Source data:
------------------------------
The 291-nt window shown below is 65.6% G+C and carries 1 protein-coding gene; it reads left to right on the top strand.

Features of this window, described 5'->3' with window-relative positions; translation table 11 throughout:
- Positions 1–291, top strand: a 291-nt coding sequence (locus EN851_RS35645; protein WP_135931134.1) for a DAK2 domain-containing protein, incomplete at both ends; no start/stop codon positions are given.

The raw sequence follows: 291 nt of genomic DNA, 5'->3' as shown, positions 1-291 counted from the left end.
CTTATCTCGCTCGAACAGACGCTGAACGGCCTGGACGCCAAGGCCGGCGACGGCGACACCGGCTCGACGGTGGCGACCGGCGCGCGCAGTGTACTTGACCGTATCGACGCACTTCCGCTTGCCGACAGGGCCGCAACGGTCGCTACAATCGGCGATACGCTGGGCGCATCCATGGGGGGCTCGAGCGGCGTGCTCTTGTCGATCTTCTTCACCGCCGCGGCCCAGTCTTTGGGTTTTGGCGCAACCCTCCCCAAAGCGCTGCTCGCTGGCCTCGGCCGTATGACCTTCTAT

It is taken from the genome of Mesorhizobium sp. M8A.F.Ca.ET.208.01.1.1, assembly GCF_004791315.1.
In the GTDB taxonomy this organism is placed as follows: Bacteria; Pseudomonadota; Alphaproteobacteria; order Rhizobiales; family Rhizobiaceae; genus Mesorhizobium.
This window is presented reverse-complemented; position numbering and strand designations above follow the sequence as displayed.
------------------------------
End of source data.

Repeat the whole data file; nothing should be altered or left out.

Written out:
The 291-nt window shown below is 65.6% G+C and carries 1 protein-coding gene; it reads left to right on the top strand.

Features of this window, described 5'->3' with window-relative positions; translation table 11 throughout:
- Positions 1–291, top strand: a 291-nt coding sequence (locus EN851_RS35645; protein WP_135931134.1) for a DAK2 domain-containing protein, incomplete at both ends; no start/stop codon positions are given.

The raw sequence follows: 291 nt of genomic DNA, 5'->3' as shown, positions 1-291 counted from the left end.
CTTATCTCGCTCGAACAGACGCTGAACGGCCTGGACGCCAAGGCCGGCGACGGCGACACCGGCTCGACGGTGGCGACCGGCGCGCGCAGTGTACTTGACCGTATCGACGCACTTCCGCTTGCCGACAGGGCCGCAACGGTCGCTACAATCGGCGATACGCTGGGCGCATCCATGGGGGGCTCGAGCGGCGTGCTCTTGTCGATCTTCTTCACCGCCGCGGCCCAGTCTTTGGGTTTTGGCGCAACCCTCCCCAAAGCGCTGCTCGCTGGCCTCGGCCGTATGACCTTCTAT

It is taken from the genome of Mesorhizobium sp. M8A.F.Ca.ET.208.01.1.1, assembly GCF_004791315.1.
In the GTDB taxonomy this organism is placed as follows: Bacteria; Pseudomonadota; Alphaproteobacteria; order Rhizobiales; family Rhizobiaceae; genus Mesorhizobium.
This window is presented reverse-complemented; position numbering and strand designations above follow the sequence as displayed.